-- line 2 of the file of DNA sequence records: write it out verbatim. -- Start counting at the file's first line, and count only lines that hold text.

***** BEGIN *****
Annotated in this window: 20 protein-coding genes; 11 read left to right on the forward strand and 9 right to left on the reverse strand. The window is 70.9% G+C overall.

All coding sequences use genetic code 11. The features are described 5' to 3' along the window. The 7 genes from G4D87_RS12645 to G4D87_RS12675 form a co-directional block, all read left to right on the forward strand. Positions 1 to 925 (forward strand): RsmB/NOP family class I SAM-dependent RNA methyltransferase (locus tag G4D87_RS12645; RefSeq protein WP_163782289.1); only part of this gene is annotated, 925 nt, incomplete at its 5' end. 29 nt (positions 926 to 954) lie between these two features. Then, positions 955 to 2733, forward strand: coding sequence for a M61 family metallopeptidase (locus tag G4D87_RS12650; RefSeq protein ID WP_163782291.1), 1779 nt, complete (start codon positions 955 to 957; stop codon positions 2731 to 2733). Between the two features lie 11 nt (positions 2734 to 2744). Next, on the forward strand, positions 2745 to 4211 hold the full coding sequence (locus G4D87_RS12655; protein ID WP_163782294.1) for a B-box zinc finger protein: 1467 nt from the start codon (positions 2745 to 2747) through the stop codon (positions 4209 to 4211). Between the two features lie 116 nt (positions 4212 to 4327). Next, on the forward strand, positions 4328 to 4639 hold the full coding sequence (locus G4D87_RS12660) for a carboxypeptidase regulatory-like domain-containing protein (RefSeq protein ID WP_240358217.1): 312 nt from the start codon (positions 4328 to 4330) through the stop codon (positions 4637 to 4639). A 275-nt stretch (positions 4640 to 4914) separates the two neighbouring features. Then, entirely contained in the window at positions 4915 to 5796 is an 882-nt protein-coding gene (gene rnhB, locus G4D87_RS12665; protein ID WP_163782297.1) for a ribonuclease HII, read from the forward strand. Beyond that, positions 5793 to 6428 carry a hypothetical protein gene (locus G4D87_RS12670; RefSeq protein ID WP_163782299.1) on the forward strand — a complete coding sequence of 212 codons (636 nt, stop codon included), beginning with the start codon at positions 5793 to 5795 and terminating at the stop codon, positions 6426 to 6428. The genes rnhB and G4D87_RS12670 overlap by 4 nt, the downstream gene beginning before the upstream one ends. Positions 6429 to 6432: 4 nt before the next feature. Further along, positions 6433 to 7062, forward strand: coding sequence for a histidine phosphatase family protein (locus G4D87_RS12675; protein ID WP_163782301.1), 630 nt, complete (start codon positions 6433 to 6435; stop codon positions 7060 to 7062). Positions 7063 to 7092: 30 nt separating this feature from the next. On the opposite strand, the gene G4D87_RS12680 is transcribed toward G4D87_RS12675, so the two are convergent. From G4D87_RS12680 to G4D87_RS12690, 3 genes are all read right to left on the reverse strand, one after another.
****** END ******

All coding sequences use genetic code 11. The features are described 5' to 3' along the window. The 7 genes from G4D87_RS12645 to G4D87_RS12675 form a co-directional block, all read left to right on the forward strand. Positions 1 to 925 (forward strand): RsmB/NOP family class I SAM-dependent RNA methyltransferase (locus tag G4D87_RS12645; RefSeq protein WP_163782289.1); only part of this gene is annotated, 925 nt, incomplete at its 5' end. 29 nt (positions 926 to 954) lie between these two features. Then, positions 955 to 2733, forward strand: coding sequence for a M61 family metallopeptidase (locus tag G4D87_RS12650; RefSeq protein ID WP_163782291.1), 1779 nt, complete (start codon positions 955 to 957; stop codon positions 2731 to 2733). Between the two features lie 11 nt (positions 2734 to 2744). Next, on the forward strand, positions 2745 to 4211 hold the full coding sequence (locus G4D87_RS12655; protein ID WP_163782294.1) for a B-box zinc finger protein: 1467 nt from the start codon (positions 2745 to 2747) through the stop codon (positions 4209 to 4211). Between the two features lie 116 nt (positions 4212 to 4327). Next, on the forward strand, positions 4328 to 4639 hold the full coding sequence (locus G4D87_RS12660) for a carboxypeptidase regulatory-like domain-containing protein (RefSeq protein ID WP_240358217.1): 312 nt from the start codon (positions 4328 to 4330) through the stop codon (positions 4637 to 4639). A 275-nt stretch (positions 4640 to 4914) separates the two neighbouring features. Then, entirely contained in the window at positions 4915 to 5796 is an 882-nt protein-coding gene (gene rnhB, locus G4D87_RS12665; protein ID WP_163782297.1) for a ribonuclease HII, read from the forward strand. Beyond that, positions 5793 to 6428 carry a hypothetical protein gene (locus G4D87_RS12670; RefSeq protein ID WP_163782299.1) on the forward strand — a complete coding sequence of 212 codons (636 nt, stop codon included), beginning with the start codon at positions 5793 to 5795 and terminating at the stop codon, positions 6426 to 6428. The genes rnhB and G4D87_RS12670 overlap by 4 nt, the downstream gene beginning before the upstream one ends. Positions 6429 to 6432: 4 nt before the next feature. Further along, positions 6433 to 7062, forward strand: coding sequence for a histidine phosphatase family protein (locus G4D87_RS12675; protein ID WP_163782301.1), 630 nt, complete (start codon positions 6433 to 6435; stop codon positions 7060 to 7062). Positions 7063 to 7092: 30 nt separating this feature from the next. On the opposite strand, the gene G4D87_RS12680 is transcribed toward G4D87_RS12675, so the two are convergent. From G4D87_RS12680 to G4D87_RS12690, 3 genes are all read right to left on the reverse strand, one after another.